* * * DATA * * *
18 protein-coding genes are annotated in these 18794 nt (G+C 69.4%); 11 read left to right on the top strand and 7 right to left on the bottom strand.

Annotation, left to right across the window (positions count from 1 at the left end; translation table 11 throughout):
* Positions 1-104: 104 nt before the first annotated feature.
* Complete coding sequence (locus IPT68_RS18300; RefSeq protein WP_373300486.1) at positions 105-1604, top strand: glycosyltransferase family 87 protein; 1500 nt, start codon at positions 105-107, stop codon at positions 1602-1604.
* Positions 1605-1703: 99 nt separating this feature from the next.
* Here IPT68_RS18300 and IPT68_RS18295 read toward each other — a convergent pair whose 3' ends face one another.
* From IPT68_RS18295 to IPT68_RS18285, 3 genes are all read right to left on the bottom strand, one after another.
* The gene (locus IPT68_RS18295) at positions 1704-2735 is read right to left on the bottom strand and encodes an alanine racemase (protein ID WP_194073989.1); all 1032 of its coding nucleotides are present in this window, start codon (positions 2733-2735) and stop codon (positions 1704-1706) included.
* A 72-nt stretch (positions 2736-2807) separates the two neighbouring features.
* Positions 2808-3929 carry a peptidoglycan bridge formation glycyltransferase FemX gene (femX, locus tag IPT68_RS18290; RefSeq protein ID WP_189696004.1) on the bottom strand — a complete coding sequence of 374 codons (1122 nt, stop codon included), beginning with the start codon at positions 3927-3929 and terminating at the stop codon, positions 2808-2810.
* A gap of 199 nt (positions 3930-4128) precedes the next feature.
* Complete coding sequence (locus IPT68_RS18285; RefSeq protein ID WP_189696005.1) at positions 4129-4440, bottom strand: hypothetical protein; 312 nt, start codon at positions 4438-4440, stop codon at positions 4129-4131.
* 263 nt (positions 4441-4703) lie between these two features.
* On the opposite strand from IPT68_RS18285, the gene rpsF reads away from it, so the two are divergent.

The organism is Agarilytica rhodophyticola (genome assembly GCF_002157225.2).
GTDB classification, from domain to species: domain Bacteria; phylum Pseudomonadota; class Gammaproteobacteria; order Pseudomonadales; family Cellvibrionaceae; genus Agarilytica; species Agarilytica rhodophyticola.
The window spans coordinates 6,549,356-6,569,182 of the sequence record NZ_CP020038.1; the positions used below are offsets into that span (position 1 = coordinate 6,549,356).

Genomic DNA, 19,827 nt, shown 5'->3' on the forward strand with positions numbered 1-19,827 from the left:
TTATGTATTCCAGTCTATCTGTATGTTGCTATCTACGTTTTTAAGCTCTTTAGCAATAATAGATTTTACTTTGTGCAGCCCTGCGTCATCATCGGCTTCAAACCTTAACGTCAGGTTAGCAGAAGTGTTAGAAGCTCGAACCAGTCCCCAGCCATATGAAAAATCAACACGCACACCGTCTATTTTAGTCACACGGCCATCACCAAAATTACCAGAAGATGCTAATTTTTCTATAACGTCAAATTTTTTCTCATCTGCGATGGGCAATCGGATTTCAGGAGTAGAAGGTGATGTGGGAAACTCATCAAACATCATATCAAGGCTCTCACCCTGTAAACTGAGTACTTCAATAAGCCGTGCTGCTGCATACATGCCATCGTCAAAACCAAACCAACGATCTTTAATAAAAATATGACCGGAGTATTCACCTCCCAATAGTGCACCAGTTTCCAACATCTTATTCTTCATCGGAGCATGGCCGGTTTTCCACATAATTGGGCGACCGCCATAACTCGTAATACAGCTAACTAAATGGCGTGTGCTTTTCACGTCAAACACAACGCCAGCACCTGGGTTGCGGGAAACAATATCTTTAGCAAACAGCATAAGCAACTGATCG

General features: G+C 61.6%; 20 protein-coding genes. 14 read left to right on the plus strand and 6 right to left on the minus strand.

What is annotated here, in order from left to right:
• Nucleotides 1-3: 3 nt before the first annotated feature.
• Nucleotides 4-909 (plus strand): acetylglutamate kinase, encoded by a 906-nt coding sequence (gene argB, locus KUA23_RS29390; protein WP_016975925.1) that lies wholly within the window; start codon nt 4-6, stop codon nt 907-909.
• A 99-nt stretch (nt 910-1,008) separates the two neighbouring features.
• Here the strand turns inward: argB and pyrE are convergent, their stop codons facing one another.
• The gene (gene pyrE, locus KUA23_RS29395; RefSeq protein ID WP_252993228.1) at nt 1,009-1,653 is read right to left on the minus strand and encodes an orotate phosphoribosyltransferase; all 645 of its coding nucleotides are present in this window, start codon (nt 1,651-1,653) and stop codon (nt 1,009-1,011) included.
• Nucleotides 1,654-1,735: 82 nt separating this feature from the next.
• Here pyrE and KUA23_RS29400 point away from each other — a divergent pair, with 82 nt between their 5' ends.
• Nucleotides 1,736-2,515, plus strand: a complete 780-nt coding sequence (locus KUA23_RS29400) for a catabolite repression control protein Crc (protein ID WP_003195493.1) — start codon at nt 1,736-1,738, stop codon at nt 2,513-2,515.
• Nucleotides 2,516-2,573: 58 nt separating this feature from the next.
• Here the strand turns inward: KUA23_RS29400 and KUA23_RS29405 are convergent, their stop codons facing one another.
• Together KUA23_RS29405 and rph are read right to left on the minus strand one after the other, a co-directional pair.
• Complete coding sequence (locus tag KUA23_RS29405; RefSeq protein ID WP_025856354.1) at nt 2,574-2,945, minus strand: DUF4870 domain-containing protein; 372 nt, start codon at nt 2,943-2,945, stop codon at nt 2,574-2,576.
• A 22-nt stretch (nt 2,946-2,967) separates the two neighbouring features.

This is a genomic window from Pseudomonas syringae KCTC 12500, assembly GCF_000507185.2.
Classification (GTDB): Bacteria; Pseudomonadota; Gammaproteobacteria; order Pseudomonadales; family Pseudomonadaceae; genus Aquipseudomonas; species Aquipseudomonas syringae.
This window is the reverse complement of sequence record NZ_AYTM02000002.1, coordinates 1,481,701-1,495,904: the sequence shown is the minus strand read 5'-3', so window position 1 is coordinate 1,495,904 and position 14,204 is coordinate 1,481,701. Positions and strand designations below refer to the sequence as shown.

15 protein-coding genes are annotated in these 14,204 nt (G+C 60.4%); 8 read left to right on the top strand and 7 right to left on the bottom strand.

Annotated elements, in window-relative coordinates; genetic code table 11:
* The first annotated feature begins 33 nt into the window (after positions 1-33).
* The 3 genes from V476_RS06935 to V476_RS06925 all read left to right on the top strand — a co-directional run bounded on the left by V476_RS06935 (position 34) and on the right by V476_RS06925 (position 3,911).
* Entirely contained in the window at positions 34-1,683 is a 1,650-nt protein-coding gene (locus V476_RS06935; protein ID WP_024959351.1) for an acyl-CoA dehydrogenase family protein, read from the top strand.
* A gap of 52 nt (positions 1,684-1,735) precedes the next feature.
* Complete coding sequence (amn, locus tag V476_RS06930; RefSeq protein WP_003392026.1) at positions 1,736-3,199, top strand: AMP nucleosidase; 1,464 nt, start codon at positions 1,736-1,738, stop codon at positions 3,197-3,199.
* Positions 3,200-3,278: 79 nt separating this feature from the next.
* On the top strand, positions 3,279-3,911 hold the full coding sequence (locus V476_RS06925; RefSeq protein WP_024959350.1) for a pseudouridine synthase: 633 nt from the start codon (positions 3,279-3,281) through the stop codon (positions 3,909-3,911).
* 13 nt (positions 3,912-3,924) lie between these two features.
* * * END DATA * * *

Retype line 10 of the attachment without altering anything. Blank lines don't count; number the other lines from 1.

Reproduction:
* Positions 2808-3929 carry a peptidoglycan bridge formation glycyltransferase FemX gene (femX, locus tag IPT68_RS18290; RefSeq protein ID WP_189696004.1) on the bottom strand — a complete coding sequence of 374 codons (1122 nt, stop codon included), beginning with the start codon at positions 3927-3929 and terminating at the stop codon, positions 2808-2810.